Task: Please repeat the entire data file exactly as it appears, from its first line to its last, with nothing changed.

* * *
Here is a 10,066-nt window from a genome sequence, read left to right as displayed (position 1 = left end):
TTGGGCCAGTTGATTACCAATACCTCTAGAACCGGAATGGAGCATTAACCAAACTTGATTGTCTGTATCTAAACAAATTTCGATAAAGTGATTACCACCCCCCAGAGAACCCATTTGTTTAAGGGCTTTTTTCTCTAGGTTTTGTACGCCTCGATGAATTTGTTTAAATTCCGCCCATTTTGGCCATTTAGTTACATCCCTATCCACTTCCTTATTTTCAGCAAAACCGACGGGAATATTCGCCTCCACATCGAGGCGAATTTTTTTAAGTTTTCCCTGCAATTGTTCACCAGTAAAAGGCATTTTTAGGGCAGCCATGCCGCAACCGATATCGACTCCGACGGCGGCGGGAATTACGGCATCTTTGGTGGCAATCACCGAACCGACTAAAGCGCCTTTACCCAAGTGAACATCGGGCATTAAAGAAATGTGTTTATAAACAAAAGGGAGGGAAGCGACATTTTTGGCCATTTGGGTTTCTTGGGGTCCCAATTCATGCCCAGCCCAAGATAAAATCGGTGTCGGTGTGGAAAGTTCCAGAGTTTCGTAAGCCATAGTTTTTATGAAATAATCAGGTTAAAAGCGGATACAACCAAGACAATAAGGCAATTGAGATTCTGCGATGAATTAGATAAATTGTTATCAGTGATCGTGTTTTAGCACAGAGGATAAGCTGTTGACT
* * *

Here is a 10,066-nt window from a genome sequence, read left to right as displayed (position 1 = left end):
TTGGGCCAGTTGATTACCAATACCTCTAGAACCGGAATGGAGCATTAACCAAACTTGATTGTCTGTATCTAAACAAATTTCGATAAAGTGATTACCACCCCCCAGAGAACCCATTTGTTTAAGGGCTTTTTTCTCTAGGTTTTGTACGCCTCGATGAATTTGTTTAAATTCCGCCCATTTTGGCCATTTAGTTACATCCCTATCCACTTCCTTATTTTCAGCAAAACCGACGGGAATATTCGCCTCCACATCGAGGCGAATTTTTTTAAGTTTTCCCTGCAATTGTTCACCAGTAAAAGGCATTTTTAGGGCAGCCATGCCGCAACCGATATCGACTCCGACGGCGGCGGGAATTACGGCATCTTTGGTGGCAATCACCGAACCGACTAAAGCGCCTTTACCCAAGTGAACATCGGGCATTAAAGAAATGTGTTTATAAACAAAAGGGAGGGAAGCGACATTTTTGGCCATTTGGGTTTCTTGGGGTCCCAATTCATGCCCAGCCCAAGATAAAATCGGTGTCGGTGTGGAAAGTTCCAGAGTTTCGTAAGCCATAGTTTTTATGAAATAATCAGGTTAAAAGCGGATACAACCAAGACAATAAGGCAATTGAGATTCTGCGATGAATTAGATAAATTGTTATCAGTGATCGTGTTTTAGCACAGAGGATAAGCTGTTGACT